Around half of my code (in size) is a command handler, of which this
output is part of. I have been able to take chunks out of it slowly,
cutting nearly 8k out of it, with some optimization and pulling out
standard functions (like replacing strcmp with my own version).
And unfortunatly Keil doesn't appear to have the ftoa() funciton
included w/ it. So that is out.
RonB
--------------------------------------------------
"It is human nature to take shortcuts in thinking"
--------------------------------------------------
```

```
On Tue, 27 Mar 2007 15:45:49 -0500, Ron Blancarte
<r...@---TAKETHISOUT---.blancarte.com> wrote:
>I am using the Analog Devices ADuC831 (8052 ISA) part to do data
>acquisition and transmission. I have some data that is being held as
>floating point (single precision IEEE 754 format). Some of this data
>needs to be outputted to serial on request.
Is this serial port connected to a bigger system, such as a PC ?
Could you run your own receiver program on this system ?
If this is the case and you don't want to send binary data directly
over the UART, simply split the 32 bit float into eight 4 bit fields,
convert each field to hex and send over the serial line. At the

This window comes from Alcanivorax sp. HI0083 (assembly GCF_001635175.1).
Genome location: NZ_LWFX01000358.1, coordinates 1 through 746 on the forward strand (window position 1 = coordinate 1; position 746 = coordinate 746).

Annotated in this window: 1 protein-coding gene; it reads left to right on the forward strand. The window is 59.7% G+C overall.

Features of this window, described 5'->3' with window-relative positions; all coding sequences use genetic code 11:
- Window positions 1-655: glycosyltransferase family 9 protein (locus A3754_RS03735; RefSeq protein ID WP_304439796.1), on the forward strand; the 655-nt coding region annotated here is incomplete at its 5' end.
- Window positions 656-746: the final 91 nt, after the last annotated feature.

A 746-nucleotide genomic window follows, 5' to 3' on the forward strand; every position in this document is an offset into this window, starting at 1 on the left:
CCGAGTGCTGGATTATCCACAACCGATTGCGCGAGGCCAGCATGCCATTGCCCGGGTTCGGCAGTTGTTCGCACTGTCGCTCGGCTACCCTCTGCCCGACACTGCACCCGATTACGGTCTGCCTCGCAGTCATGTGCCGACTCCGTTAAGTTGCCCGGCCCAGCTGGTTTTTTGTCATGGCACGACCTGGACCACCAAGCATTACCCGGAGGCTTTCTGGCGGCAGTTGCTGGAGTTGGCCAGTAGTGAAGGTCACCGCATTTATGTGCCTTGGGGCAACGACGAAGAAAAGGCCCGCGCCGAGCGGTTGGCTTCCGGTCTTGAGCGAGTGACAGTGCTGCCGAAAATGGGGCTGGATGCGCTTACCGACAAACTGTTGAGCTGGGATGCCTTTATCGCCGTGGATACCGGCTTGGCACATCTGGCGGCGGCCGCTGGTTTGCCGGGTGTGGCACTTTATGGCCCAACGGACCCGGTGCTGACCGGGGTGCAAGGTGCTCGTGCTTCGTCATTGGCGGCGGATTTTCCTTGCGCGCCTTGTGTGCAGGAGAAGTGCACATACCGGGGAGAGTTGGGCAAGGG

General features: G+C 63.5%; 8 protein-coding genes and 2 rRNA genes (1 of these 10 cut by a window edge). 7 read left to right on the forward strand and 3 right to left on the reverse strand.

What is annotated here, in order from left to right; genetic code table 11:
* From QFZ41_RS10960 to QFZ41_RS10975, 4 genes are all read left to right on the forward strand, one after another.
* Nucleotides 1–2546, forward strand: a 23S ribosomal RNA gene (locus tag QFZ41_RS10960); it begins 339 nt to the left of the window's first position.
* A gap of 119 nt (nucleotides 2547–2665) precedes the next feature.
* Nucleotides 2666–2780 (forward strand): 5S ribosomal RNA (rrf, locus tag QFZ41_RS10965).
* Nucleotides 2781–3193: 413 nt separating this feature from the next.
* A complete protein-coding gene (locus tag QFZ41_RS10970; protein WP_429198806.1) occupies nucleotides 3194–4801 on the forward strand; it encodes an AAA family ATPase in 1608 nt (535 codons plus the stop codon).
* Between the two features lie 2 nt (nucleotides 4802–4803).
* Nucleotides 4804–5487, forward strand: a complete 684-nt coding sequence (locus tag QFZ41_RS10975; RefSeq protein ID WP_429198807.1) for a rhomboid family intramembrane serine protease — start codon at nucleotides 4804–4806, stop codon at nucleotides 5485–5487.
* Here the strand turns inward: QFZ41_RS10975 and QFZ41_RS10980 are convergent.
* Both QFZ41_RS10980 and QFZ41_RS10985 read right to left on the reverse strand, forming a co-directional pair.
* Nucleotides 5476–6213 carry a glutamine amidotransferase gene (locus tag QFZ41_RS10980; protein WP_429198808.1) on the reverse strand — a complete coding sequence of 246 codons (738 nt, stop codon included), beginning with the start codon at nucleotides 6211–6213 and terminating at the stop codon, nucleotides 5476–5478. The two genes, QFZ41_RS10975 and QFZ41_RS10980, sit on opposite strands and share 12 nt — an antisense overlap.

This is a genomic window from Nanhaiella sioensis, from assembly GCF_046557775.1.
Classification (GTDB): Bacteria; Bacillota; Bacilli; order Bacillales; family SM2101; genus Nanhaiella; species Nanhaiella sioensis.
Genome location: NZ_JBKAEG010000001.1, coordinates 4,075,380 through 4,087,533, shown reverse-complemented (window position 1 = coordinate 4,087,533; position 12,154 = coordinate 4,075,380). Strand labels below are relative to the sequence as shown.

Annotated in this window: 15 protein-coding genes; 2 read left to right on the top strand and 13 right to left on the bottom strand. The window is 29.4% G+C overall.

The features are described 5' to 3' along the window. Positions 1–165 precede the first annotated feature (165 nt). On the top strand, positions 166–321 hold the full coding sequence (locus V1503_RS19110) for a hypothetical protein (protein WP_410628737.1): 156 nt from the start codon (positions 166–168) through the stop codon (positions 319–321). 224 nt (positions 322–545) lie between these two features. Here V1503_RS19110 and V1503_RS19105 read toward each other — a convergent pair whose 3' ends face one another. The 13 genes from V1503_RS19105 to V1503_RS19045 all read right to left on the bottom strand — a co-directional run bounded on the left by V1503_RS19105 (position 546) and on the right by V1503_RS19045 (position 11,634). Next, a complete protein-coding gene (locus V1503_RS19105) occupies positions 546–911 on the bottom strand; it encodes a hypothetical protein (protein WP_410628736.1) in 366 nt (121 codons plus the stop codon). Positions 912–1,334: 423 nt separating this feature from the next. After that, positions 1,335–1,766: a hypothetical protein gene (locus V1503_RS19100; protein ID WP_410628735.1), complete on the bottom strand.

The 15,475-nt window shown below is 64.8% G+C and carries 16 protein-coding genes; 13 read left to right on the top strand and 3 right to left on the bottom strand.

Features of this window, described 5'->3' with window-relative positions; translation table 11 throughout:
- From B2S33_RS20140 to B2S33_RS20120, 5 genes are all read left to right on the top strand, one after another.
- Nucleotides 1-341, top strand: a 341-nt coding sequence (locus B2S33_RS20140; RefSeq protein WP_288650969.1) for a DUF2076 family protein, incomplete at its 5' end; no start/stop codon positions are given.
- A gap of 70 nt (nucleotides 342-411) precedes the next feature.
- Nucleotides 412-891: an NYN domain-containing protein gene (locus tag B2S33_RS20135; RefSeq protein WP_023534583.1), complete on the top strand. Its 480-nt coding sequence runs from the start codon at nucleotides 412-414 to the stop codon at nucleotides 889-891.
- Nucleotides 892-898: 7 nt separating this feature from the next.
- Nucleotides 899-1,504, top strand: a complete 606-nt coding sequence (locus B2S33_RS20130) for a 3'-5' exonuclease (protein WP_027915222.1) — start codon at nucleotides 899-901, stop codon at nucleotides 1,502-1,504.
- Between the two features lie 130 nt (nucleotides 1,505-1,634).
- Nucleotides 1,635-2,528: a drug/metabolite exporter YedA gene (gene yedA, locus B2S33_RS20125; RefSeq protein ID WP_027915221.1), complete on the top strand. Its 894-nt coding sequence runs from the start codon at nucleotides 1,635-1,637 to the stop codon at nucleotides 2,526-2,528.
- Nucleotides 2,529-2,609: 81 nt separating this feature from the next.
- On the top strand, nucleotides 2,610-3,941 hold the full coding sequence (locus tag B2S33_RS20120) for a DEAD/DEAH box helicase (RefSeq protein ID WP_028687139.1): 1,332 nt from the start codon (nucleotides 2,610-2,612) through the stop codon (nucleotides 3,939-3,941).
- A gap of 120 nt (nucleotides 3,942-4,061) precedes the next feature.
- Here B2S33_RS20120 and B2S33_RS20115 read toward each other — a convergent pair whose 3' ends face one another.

receiver end of the line, do the opposite conversion. Since the
receiving system would most likely also use IEEE 754 floats, no extra
conversion on the receiver end is needed and the value can be
displayed using printf on the receiving device.
Paul
```

```
> And unfortunatly Keil doesn't appear to have the ftoa() funciton
> included w/ it. So that is out.
A moderate amount of digging on the web will get you loads of C source code
for just about all those classic runtime C lib functions that you're
missing. That stuff has been in the public domain for years.
There are efficient and not so efficient versions of sprintf() and ftoa() to
be found so you'll want to evaluate several to find the one that suits your
needs. The bonus is that you're getting source code so you can customize to
your heart's content.
JJS
```

```
"Thad Smith" <T...@acm.org> wrote in message
news:4609b2ec$0$47168$8...@auth.newsreader.octanews.com...
> Wilco Dijkstra wrote: